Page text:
Boomers are heading into (very) old age following a pandemic, a time of overt ageism and deficient eldercare. The front wave, now in their seventies, are on the brink of life changes that will be challenging for everyone – family, friends, and for the health care system, too. Recognizing the dire need to tackle these changes, journalist and sociologist Gillian Ranson, a front-wave boomer herself, investigates what they are doing to prepare for old age in her new book Front-Wave Boomers: Growing (Very) Old, Staying Connected, and Reimagining Aging published by On Point Press, available today, May 15th. Following is an excerpt from the Introduction.
One afternoon in July 2019, Philip and I met at a Calgary coffee shop. We were there to talk about aging, and Philip had a lot to say.
At seventy-one, he was pulling back from his small consulting business, and he was wondering what to do next. It wasn’t that he was missing the work (though, during his career, it had “fed his soul”). It was that he now had questions about what might lie ahead.
“So now I’m in this space,” he said. “What am I to do? I have energy. I have enthusiasm, but I don’t know where it’s going … It’s a disquieting time of life, is what it is.”
Philip was probably speaking for many people in his age group. At seventy-one, he was at the front wave of the baby boom – the generation classified as those born between 1946 and 1965 that now makes up more than 25 percent of the Canadian population. Those born in 1946 turned sixty-five in 2011. Like Philip, they’re now in their mid-seventies. Over the next decades, millions more will be following them as they head much deeper into old age. Philip would not be the only one with questions about how this move would go. “You can be so busy that you don’t take any time to figure out where you’re going, or where you should be going,” he said. “I know that I’m going somewhere else. But I don’t know exactly where that is.”
Melanie, another front-wave boomer, described herself as “treading water.” At seventy-two, with a seventy-six-year-old husband whose health had taken a sudden downturn, she was primarily concerned about housing and sources of support over the long term. She and her husband were living in a house that was too big, in a community that was not particularly sociable and where contact with younger people was hard to establish. “What’s going to happen next, and am I going to be prepared to deal with it?” she asked.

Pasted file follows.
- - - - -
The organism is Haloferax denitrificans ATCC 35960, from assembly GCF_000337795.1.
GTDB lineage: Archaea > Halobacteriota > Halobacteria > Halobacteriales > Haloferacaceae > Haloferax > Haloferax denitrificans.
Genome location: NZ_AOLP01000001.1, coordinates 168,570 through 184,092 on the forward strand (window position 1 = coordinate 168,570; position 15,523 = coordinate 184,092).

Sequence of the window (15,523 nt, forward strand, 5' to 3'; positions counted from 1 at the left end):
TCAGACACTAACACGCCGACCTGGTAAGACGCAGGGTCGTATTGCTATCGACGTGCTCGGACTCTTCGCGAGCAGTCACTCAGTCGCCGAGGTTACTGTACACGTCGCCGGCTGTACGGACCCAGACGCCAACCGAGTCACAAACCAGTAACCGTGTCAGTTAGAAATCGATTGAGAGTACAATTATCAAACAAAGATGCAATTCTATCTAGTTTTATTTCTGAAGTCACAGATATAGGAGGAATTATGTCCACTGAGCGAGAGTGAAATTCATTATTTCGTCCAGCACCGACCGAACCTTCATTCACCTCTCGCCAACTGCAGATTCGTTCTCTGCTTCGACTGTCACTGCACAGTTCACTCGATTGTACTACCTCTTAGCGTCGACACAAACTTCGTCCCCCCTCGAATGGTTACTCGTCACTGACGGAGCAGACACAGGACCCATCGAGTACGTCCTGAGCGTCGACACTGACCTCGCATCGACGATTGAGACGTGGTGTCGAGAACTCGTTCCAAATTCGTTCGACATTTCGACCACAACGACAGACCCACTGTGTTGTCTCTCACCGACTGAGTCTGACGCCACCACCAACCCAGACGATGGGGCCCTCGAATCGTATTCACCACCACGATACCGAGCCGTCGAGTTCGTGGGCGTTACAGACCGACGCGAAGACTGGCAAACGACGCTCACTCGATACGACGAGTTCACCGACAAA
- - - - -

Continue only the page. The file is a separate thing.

In another conversation that summer, Cynthia talked about concerns that were in a different league. At sixty-four, she was younger than Philip and Melanie, but she was in a more precarious position when it came to aging. She was living on a disability pen- sion, on her own, in subsidized housing. She went to aquafit and yoga classes and walked her dog in the dog park. But she had no close social connections.
“I live in poverty, social isolation, with declining health, mental illness,” she said. “There’s no one who will care for me … The only thing that gets me out of bed in the morning is my dog.” Cynthia said she had “great clarity” about her situation. “I want to speak to you because I want the voice of someone in my circumstances to be heard.”
I wanted her voice to be heard, too, along with the voices of Philip and Melanie and as many front-wave baby boomers as I could find. I reached out to them because I was also deeply interested in what they could tell me about aging. I, too, was a front-wave baby boomer, concerned just as much as they were about the future of (very) old age that was to come. Back in 2019, when I spoke with Philip, Melanie, and Cynthia, I was seventy-two, and wondering, as they were, about what might lie ahead. But as a technically retired but still engaged professor of sociology, I had questions that went beyond the personal.
For some time I’d been interested in the massive demographic changes happening in Canada, and what the consequences might be. The latest census, in 2016, revealed that the proportion of people aged sixty-five or older had reached an all-time high, surpassing for the first time the number of children under fourteen. That growth was mostly due to the entry of the baby boomers into the ranks of the old. We were living longer at a time when greatly reduced fertility rates had produced fewer young people than in previous generations. The result was a demographic revolution that researchers, policy-makers, and media pundits were trying to come to terms with.
The baby boomers driving much of the change were not like the generation of elders who preceded them into (very) old age. A whole range of social factors contributed to the differences. We were better educated. Our working lives had been spent in an increasingly information-based economy, so we would be bringing different skills and experiences with us as we aged. More significantly, we had fewer children, if we had them at all, and the geographic mobility shaping our children’s working lives often meant that family members did not live close at hand. Mobility also disrupted the stability of neighbourhoods and the proximity of friends.
Who would be around to care when this enormous cohort reached the stage of needing care? As a sociologist, I considered front-wave boomers to be at a critical stage, on the brink of challenging life changes that were likely to have broad social implications. I wanted to find out the extent to which they were prepared, or preparing, for (very) old age. When I got to work in 2019, addressing this question was my primary goal.